This week Delheim wine estate is focusing on the delectable exotic mushroom, in running a Mushroom Week in its restaurant in conjunction with Nouvelle Mushrooms, the only commercial producer of exotic mushrooms in South Africa, and sole supplier of this delicacy to Woolworths.

I was part of a group of journalists (those from The Star and the Sunday Times flying down from Johannesburg especially for the event) and bloggers that was invited by Erica Meles Public Relations to attend an outing to Delheim yesterday, which kicked off with an interesting talk by Dr Adriaan Smit of the University of Stellenbosch, a mycologist and MD of the SA Gourmet Mushroom Academy.  He impressed with his knowledge of poisonous and edible mushrooms, giving tips about how one ensures that one only picks and eats edible mushrooms.  There are about 1,5 million mushrooms species, and Dr Smit recommended a number of steps for aspirant mushroom gatherers: read every book on the topic (he had five local books), join the Edible Fungi Association, collect with an expert, don’t rely on photograph matching with books only, smell the mushrooms, scratch the stem for colour changes, rub the flesh to check the texture, taste only a tiny piece and spit it out without swallowing the juices, make a spore print on a sheet of white and black paper or on aluminium foil, use chemical tests, eat only one variety at a time, never eat wild mushrooms raw, and always keep some uncooked mushrooms on the side, for a test in case one gets ill.  

For successful foraging his first recommendation is to take along a magnifying glass, to check the mushroom for spores, gills and teeth.  So, for example, the pine ring mushroom must emit an orange-coloured milk to confirm that it is not its poisonous look-alike.  Mushrooms with a white cap, white gills, free unattached gills, a white spore print, with a ring on the stalk, that are small and brown, and/or have a swollen stalk base could be poisonous.  If one has signs of mushroom poisoning, call the Tygerberg Poison Information Center at tel (021) 931-6129.  Dr Smit loves mushrooms so much that his boutique hotel outside Stellenbosch is called The Wild Mushroom, and each of the six suites is inspired by and decorated in the theme of a mushroom variety.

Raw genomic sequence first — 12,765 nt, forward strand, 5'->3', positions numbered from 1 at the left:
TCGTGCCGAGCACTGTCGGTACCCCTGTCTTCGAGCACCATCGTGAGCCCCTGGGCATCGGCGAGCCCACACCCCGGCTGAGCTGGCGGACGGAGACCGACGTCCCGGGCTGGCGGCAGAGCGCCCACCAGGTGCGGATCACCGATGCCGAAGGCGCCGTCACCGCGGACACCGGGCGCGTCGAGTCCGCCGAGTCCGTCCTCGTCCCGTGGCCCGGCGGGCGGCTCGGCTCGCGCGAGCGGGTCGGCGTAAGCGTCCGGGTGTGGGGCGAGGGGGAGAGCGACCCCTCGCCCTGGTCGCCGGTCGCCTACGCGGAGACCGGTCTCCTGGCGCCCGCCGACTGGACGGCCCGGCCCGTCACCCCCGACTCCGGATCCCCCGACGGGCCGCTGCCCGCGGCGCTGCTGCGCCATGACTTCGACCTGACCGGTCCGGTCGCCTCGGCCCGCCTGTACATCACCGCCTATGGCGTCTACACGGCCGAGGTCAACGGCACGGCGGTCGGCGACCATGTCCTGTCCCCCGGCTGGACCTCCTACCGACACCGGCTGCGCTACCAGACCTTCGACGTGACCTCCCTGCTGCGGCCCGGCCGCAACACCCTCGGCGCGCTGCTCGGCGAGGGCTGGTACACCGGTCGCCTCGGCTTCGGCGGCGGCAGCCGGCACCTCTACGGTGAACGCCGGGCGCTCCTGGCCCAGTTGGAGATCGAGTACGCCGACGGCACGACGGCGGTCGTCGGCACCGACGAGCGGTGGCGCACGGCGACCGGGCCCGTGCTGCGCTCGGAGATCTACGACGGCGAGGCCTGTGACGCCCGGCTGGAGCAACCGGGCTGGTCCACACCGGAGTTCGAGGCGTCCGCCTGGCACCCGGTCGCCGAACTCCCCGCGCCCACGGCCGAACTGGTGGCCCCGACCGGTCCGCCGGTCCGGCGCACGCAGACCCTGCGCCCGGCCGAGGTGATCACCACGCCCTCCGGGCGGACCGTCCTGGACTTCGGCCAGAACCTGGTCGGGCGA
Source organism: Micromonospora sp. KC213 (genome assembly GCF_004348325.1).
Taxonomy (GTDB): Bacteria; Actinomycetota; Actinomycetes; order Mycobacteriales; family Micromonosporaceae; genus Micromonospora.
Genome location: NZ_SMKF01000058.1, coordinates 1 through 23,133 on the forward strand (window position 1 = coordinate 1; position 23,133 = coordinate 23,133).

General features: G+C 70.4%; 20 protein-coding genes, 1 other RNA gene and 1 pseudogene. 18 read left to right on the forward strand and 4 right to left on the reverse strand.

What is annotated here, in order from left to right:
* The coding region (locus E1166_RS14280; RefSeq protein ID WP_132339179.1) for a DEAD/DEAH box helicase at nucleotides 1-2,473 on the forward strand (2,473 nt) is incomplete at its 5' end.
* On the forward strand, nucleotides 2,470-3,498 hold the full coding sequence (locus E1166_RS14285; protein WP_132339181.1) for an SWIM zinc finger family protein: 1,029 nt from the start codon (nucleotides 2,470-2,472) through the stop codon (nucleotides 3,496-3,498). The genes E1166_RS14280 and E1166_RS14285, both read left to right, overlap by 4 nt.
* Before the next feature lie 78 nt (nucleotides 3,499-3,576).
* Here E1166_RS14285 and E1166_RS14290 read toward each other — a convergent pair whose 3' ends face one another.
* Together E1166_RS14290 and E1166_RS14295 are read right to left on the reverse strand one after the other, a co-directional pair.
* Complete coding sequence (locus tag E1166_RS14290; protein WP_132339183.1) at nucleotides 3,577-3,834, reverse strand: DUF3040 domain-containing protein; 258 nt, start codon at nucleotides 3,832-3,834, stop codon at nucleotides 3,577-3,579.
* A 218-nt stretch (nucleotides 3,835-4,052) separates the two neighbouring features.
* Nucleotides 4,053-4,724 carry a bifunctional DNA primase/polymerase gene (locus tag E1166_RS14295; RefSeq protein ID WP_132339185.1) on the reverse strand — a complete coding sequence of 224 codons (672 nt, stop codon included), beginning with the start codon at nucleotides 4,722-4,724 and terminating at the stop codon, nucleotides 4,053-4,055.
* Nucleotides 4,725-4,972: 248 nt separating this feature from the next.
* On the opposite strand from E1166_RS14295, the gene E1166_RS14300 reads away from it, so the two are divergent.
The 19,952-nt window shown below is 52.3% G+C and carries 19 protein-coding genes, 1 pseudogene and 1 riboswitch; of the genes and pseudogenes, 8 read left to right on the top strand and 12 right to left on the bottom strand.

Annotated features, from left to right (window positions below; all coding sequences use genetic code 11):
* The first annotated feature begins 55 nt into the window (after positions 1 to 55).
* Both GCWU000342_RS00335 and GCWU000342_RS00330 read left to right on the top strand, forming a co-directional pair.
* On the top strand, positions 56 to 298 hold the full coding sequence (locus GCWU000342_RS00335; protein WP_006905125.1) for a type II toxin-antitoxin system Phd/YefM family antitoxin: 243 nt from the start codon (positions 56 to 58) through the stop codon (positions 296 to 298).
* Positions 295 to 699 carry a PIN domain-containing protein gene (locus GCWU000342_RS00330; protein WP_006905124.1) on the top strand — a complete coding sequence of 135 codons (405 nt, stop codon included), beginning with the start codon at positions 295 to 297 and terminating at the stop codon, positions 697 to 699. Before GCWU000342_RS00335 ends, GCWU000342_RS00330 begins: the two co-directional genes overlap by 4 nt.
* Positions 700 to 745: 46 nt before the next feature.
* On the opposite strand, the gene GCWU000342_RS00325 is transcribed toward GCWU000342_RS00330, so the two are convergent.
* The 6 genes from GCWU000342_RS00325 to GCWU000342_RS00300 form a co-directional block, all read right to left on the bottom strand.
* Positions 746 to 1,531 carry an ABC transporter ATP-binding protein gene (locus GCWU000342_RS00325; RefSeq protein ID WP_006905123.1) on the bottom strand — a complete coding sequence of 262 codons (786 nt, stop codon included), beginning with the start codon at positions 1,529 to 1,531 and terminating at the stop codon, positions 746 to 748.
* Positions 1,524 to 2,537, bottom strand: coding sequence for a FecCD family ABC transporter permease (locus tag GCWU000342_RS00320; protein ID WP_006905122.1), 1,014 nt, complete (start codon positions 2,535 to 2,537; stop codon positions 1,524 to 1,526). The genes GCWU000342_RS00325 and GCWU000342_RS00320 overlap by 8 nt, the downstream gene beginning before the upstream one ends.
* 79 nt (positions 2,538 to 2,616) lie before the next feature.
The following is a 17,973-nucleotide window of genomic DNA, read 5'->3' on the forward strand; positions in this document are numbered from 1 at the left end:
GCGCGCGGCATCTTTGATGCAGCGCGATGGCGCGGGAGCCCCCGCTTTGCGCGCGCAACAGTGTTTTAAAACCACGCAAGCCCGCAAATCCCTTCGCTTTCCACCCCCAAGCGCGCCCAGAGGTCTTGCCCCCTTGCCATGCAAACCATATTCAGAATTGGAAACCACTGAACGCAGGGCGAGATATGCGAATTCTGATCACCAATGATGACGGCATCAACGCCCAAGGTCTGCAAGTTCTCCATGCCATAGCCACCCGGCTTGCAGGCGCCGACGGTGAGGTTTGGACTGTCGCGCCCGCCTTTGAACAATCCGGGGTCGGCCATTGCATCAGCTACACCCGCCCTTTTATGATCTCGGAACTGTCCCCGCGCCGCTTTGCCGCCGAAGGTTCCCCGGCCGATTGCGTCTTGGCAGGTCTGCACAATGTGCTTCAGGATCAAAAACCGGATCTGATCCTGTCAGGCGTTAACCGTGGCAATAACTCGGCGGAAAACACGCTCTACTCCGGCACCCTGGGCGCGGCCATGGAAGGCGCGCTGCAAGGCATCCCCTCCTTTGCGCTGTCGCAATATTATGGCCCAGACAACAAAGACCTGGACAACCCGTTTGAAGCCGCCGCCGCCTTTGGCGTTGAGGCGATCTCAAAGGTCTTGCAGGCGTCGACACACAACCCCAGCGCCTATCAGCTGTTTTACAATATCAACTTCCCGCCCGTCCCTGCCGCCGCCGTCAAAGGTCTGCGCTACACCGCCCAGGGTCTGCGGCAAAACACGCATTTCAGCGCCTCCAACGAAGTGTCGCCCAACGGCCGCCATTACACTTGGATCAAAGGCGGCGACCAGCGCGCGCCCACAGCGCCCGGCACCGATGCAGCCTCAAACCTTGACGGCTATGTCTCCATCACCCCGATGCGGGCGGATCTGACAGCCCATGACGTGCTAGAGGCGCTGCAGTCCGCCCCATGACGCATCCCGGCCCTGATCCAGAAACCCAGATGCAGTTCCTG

After the talk, guests were taken on a walk to the pine forest on the farm, to look for wild mushrooms (mainly Boletus Edulis, or better known as cep or porcini, and pine ring) with Dr Smit and Nora Sperling-Thiel, daughter of farm owner Spatz Sperling, who is knowledgeable about mushrooms too.  I had a long chat to son Victor Sperling, who told me that about half of the 365 hectare farm is planted under vine and the balance has pine forests.  The pines were planted by Spatz Sperling, possibly as a reminder of his country of origin, on slopes that are too steep to plant vines.  Victor told me that the pine forestry is not really economically viable, but it is a good way for the farm to meet the requirements of the Biodiversity Wine Initiative, in that the shade created by the trees prevents the reseeding of alien plants.  The Delheim focus is on ‘unpretentious winemaking’, says its flyer, and Victor told me they try to change little as their customers like their wines as they are.  They try to make 100% cultivars such as Merlot, Shiraz, and Cabernet Sauvignon, a much bigger challenge, he said, but they do make some blends too.  Brenda van Niekerk is the winemaker, while Victor is the viticulturist and production manager.  His sister Nora heads sales. Victor deplored that restaurants do not support the Stellenbosch Wine Route and its wines.